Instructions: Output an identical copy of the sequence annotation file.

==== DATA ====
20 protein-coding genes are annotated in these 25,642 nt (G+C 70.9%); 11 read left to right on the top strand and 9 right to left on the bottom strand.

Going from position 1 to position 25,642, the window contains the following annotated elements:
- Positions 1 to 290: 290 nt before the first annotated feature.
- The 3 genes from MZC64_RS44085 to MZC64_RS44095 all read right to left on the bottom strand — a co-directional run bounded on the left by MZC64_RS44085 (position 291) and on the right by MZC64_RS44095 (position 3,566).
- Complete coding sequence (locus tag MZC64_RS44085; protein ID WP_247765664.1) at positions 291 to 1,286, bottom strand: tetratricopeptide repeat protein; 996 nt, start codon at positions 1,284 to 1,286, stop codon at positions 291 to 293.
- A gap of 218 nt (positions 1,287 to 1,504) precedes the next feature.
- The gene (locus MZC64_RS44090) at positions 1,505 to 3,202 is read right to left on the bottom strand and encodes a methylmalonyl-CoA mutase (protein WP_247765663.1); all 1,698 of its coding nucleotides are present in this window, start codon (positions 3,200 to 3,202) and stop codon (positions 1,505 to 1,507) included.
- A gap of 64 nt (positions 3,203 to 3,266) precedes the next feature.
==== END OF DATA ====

20 protein-coding genes are annotated in these 25,642 nt (G+C 70.9%); 11 read left to right on the top strand and 9 right to left on the bottom strand.

Going from position 1 to position 25,642, the window contains the following annotated elements:
- Positions 1 to 290: 290 nt before the first annotated feature.
- The 3 genes from MZC64_RS44085 to MZC64_RS44095 all read right to left on the bottom strand — a co-directional run bounded on the left by MZC64_RS44085 (position 291) and on the right by MZC64_RS44095 (position 3,566).
- Complete coding sequence (locus tag MZC64_RS44085; protein ID WP_247765664.1) at positions 291 to 1,286, bottom strand: tetratricopeptide repeat protein; 996 nt, start codon at positions 1,284 to 1,286, stop codon at positions 291 to 293.
- A gap of 218 nt (positions 1,287 to 1,504) precedes the next feature.
- The gene (locus MZC64_RS44090) at positions 1,505 to 3,202 is read right to left on the bottom strand and encodes a methylmalonyl-CoA mutase (protein WP_247765663.1); all 1,698 of its coding nucleotides are present in this window, start codon (positions 3,200 to 3,202) and stop codon (positions 1,505 to 1,507) included.
- A gap of 64 nt (positions 3,203 to 3,266) precedes the next feature.